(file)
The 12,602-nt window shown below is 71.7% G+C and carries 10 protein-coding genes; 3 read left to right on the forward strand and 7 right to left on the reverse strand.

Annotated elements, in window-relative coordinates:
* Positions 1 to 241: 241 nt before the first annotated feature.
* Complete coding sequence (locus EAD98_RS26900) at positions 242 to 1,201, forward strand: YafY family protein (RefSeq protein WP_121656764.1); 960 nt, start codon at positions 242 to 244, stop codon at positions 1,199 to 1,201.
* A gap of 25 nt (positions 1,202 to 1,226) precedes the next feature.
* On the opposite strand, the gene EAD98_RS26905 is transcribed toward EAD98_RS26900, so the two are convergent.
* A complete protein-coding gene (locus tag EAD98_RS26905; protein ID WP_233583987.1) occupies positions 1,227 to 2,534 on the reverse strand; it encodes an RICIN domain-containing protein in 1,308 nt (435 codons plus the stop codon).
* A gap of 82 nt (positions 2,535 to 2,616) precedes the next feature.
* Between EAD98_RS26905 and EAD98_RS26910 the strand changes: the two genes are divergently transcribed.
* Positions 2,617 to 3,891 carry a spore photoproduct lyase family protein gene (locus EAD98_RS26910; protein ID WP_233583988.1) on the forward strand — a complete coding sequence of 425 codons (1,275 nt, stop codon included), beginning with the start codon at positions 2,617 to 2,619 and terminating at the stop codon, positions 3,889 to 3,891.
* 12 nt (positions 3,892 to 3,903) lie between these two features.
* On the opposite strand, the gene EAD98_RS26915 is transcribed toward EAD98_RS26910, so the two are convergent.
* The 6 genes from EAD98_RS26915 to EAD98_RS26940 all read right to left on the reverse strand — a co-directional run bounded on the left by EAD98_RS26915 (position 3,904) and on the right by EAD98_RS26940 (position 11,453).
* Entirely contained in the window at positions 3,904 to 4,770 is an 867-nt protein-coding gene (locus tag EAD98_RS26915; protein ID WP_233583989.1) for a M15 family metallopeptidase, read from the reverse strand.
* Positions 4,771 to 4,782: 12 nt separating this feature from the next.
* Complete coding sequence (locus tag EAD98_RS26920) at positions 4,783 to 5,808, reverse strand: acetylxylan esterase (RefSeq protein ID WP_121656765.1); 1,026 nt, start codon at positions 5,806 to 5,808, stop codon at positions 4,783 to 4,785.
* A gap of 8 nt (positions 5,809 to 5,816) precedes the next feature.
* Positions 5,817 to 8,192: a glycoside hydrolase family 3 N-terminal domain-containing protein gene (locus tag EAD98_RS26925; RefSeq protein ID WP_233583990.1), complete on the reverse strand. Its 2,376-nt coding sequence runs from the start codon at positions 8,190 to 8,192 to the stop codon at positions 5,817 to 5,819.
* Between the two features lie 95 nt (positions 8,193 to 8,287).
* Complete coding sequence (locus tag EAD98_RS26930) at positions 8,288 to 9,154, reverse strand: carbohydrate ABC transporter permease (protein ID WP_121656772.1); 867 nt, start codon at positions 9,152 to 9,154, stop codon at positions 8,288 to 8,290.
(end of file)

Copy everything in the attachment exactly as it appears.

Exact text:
The 12,602-nt window shown below is 71.7% G+C and carries 10 protein-coding genes; 3 read left to right on the forward strand and 7 right to left on the reverse strand.

Annotated elements, in window-relative coordinates:
* Positions 1 to 241: 241 nt before the first annotated feature.
* Complete coding sequence (locus EAD98_RS26900) at positions 242 to 1,201, forward strand: YafY family protein (RefSeq protein WP_121656764.1); 960 nt, start codon at positions 242 to 244, stop codon at positions 1,199 to 1,201.
* A gap of 25 nt (positions 1,202 to 1,226) precedes the next feature.
* On the opposite strand, the gene EAD98_RS26905 is transcribed toward EAD98_RS26900, so the two are convergent.
* A complete protein-coding gene (locus tag EAD98_RS26905; protein ID WP_233583987.1) occupies positions 1,227 to 2,534 on the reverse strand; it encodes an RICIN domain-containing protein in 1,308 nt (435 codons plus the stop codon).
* A gap of 82 nt (positions 2,535 to 2,616) precedes the next feature.
* Between EAD98_RS26905 and EAD98_RS26910 the strand changes: the two genes are divergently transcribed.
* Positions 2,617 to 3,891 carry a spore photoproduct lyase family protein gene (locus EAD98_RS26910; protein ID WP_233583988.1) on the forward strand — a complete coding sequence of 425 codons (1,275 nt, stop codon included), beginning with the start codon at positions 2,617 to 2,619 and terminating at the stop codon, positions 3,889 to 3,891.
* 12 nt (positions 3,892 to 3,903) lie between these two features.
* On the opposite strand, the gene EAD98_RS26915 is transcribed toward EAD98_RS26910, so the two are convergent.
* The 6 genes from EAD98_RS26915 to EAD98_RS26940 all read right to left on the reverse strand — a co-directional run bounded on the left by EAD98_RS26915 (position 3,904) and on the right by EAD98_RS26940 (position 11,453).
* Entirely contained in the window at positions 3,904 to 4,770 is an 867-nt protein-coding gene (locus tag EAD98_RS26915; protein ID WP_233583989.1) for a M15 family metallopeptidase, read from the reverse strand.
* Positions 4,771 to 4,782: 12 nt separating this feature from the next.
* Complete coding sequence (locus tag EAD98_RS26920) at positions 4,783 to 5,808, reverse strand: acetylxylan esterase (RefSeq protein ID WP_121656765.1); 1,026 nt, start codon at positions 5,806 to 5,808, stop codon at positions 4,783 to 4,785.
* A gap of 8 nt (positions 5,809 to 5,816) precedes the next feature.
* Positions 5,817 to 8,192: a glycoside hydrolase family 3 N-terminal domain-containing protein gene (locus tag EAD98_RS26925; RefSeq protein ID WP_233583990.1), complete on the reverse strand. Its 2,376-nt coding sequence runs from the start codon at positions 8,190 to 8,192 to the stop codon at positions 5,817 to 5,819.
* Between the two features lie 95 nt (positions 8,193 to 8,287).
* Complete coding sequence (locus tag EAD98_RS26930) at positions 8,288 to 9,154, reverse strand: carbohydrate ABC transporter permease (protein ID WP_121656772.1); 867 nt, start codon at positions 9,152 to 9,154, stop codon at positions 8,288 to 8,290.